United States District Court, D. Rhode Island
MEMORANDUM AND ORDER
William E. Smith Chief Judge
the Court is Defendants' Motion to Exclude the Opinions
of Expert Witness Christopher J. Bokhart (ECF No. 230). Mr.
Bokhart has proffered opinions concerning damages for the
Plaintiffs' claims of patent infringement, copyright
infringement, and trade secret misappropriation. The
Defendants have asked the Court to exclude Mr. Bokhart's
opinions in their entirety. The Court heard extensive
argument on this motion over two days; the motion was granted
in part and denied in part in two earlier
Court kept the remainder of the motion under advisement and
bifurcated the trial into a liability phase and a damages
phase. During trial, the claims narrowed. The copyright claim
fell away with the exclusion of Mr. Bokhart's damages
testimony; the patent infringement claim was withdrawn (with
the Court entering judgment for the Defendants) after the
evidence fell short of proving the allegations. Thus, the
case has been narrowed to one alleging trade secret
misappropriation and breach of a confidential relationship.
Court held a lengthy conference with the parties to discuss
the scope and admissibility of Mr. Bokhart's opinions
after the jury returned a verdict finding liability on April
30, 2019. This order now addresses the last subject of Mr.
Bokhart's opinions: damages for trade secret
reasons that follow, the Defendants' motion is GRANTED IN
PART and Mr. Bokhart's opinions concerning trade secret
misappropriation damages are EXCLUDED in their entirety. I.
Bokhart's Trade Secret Damages Opinion Mr. Bokhart
advances two damages theories based on these claims: (1) a
general opinion that Alifax is entitled to recover “all
earned revenue” from the sale of Alcor's iSED
analyzers (including convoyed sales) from fiscal year 2012
through at least September 30, 2018, as unjust enrichment
damages attributable to misappropriation of all “trade
secrets”; and (2) a narrower opinion that Alifax is
entitled to “head start” damages, i.e., unjust
enrichment specifically arising from any temporal advantage
obtained by the misappropriation of one particular trade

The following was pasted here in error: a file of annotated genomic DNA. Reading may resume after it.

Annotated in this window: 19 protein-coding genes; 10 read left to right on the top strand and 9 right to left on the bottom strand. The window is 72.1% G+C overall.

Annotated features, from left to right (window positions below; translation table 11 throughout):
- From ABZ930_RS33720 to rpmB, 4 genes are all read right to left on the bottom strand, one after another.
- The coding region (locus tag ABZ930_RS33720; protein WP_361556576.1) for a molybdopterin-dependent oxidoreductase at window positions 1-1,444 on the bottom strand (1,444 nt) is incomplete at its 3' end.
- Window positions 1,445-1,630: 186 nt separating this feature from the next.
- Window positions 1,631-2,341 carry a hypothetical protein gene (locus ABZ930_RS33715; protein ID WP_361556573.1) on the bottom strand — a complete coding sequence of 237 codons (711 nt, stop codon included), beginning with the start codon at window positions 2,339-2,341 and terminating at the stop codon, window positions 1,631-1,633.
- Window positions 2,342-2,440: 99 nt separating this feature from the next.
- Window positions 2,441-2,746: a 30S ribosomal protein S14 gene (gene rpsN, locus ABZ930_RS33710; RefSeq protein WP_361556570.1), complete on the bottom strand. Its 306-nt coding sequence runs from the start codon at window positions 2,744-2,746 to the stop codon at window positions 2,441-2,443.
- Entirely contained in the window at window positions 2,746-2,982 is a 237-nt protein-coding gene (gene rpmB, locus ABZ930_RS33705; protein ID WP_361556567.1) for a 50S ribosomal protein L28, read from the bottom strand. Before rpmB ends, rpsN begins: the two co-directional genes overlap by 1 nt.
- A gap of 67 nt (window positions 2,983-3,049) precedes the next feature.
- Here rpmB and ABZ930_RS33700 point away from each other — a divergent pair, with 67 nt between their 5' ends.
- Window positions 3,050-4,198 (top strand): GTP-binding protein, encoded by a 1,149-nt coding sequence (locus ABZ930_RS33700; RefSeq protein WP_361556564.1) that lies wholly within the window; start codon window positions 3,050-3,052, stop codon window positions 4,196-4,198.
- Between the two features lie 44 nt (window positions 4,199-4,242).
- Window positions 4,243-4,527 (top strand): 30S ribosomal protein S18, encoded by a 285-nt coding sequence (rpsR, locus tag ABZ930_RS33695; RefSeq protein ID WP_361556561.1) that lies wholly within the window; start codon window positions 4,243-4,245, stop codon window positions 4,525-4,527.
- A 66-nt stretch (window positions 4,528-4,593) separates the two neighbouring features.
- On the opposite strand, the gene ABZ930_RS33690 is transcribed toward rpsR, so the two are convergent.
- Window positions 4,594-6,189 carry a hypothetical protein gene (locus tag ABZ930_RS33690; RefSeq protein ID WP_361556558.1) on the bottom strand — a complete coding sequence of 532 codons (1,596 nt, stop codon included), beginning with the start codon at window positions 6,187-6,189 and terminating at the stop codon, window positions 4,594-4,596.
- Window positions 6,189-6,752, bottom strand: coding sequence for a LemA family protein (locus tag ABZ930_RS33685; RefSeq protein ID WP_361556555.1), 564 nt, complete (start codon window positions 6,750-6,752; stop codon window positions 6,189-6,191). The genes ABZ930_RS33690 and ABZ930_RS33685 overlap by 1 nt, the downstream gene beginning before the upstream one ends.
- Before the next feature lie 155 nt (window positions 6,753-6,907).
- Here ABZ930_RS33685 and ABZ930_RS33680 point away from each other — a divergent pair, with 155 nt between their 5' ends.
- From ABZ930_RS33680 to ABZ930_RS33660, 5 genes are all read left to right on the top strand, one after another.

secret - “the trade secret related to software and
firmware . . . .” See Expert Report of
Christopher J. Bokhart (“Bokhart Rpt.”)
¶¶ 189-93, ECF No. 237; Suppl. Expert Report of
Christopher J. Bokhart (“Suppl. Rpt.”) ¶ 11,
Ex. 8.2A S n.3, ECF No. 237-1.
April 30, 2019, the jury returned a verdict finding that the
Defendants willfully misappropriated three trade secrets:
(1) Using a clear, plastic capillary photometer sensor
(“CPS”) in an automated ESR analyzer, but only
through February 6, 2014;
(2) Portions of computer program source code concerning the
conversion of photometric measurements, including source code
containing four specific conversion constants; and
(3) Information concerning an anemia factor set forth in
trial exhibits 34 and 19.
See Trial Tr. Vol. 10 at 14:21-15:18, 15:25-16:16.
An earlier formulation of the “source code” trade
secret included alleged code used by Alifax to obtain or
acquire photometric measurements. See, e.g.,
Pl.'s Second Am. Identification of Misappropriated Trade
Secrets ¶ 5, ECF No. 137-27. Over Alifax's
objection, the Court declined to allow Alifax's
“acquisition” theory to be presented to the jury
due to a failure of proof at trial. See Charge Conf.
Tr. at 11:9-16:4. Only “conversion” source code
evidence was presented by Alifax during the liability phase.
702 of the Federal Rules of Evidence instructs that an expert
may only provide opinion testimony if:
(a) the expert's scientific, technical, or other
specialized knowledge will help the trier of fact to
understand the evidence or to determine a fact in issue; (b)
the testimony is based on sufficient facts or data; (c) the
testimony is the product of reliable principles and methods;
and (d) the expert has reliably applied the principles and
methods to the facts of the case.
See also Daubert v. Merrell Dow Pharms., Inc., 509
U.S. 579, 592-93 (1993). The Court, acting as gatekeeper, may
exercise wide discretion to admit or exclude such testimony
consistent with its obligation to ensure that the jury
receives only relevant and reliable expert evidence.
Morris v. Rhode Island Hosp., C.A. No. 13-304-ML,
2014 WL 3107296, *5 (D.R.I. July 7, 2014) (citing Gen.
Elec. Co. v. Joiner, 522 U.S. 136, 143 (1997)). And
“while methodology remains the central focus of a
Daubert inquiry . . . trial judges may evaluate the
data offered to support an expert's bottom-line opinions
to determine if that data provides adequate support to mark
the expert's testimony as reliable.”
Ruiz-Troche v. Pepsi Cola of P.R. Bottling Co., 161